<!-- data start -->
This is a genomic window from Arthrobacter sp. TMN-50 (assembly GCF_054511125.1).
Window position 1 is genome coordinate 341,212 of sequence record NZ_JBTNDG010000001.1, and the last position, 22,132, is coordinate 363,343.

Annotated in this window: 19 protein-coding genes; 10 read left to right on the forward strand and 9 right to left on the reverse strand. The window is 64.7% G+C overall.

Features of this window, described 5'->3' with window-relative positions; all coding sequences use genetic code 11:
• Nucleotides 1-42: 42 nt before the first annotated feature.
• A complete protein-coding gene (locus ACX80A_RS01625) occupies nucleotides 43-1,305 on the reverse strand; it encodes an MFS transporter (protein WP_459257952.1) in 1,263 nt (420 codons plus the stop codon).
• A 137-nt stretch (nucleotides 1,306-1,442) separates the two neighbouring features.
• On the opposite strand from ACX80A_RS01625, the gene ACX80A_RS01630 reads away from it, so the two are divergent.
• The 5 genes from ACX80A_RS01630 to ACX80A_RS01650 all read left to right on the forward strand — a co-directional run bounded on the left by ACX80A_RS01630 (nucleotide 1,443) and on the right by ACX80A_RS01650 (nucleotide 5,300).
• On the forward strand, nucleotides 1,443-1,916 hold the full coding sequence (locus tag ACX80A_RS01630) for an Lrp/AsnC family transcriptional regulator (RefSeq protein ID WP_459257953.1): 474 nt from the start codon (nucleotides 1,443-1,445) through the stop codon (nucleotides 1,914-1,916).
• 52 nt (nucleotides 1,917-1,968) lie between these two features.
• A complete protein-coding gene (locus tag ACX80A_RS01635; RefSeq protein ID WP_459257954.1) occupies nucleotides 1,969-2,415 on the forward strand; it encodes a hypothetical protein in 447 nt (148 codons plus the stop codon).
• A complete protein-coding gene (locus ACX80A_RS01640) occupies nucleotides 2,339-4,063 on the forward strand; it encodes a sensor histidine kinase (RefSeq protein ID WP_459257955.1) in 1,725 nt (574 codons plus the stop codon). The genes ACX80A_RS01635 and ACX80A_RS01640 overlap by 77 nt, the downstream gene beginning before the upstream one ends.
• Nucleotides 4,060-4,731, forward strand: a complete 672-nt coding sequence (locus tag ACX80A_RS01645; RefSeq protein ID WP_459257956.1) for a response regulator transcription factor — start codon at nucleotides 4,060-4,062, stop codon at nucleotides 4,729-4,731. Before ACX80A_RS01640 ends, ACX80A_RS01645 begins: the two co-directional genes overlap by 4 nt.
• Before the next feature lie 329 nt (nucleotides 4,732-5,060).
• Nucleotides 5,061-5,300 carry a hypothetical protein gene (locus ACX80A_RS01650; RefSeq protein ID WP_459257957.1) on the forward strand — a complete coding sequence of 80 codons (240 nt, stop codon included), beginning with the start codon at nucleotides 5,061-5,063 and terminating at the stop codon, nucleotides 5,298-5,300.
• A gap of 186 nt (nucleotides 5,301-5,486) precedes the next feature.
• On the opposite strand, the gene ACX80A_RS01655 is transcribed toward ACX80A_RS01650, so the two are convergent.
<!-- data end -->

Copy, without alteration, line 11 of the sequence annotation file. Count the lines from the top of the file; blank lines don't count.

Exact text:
• 52 nt (nucleotides 1,917-1,968) lie between these two features.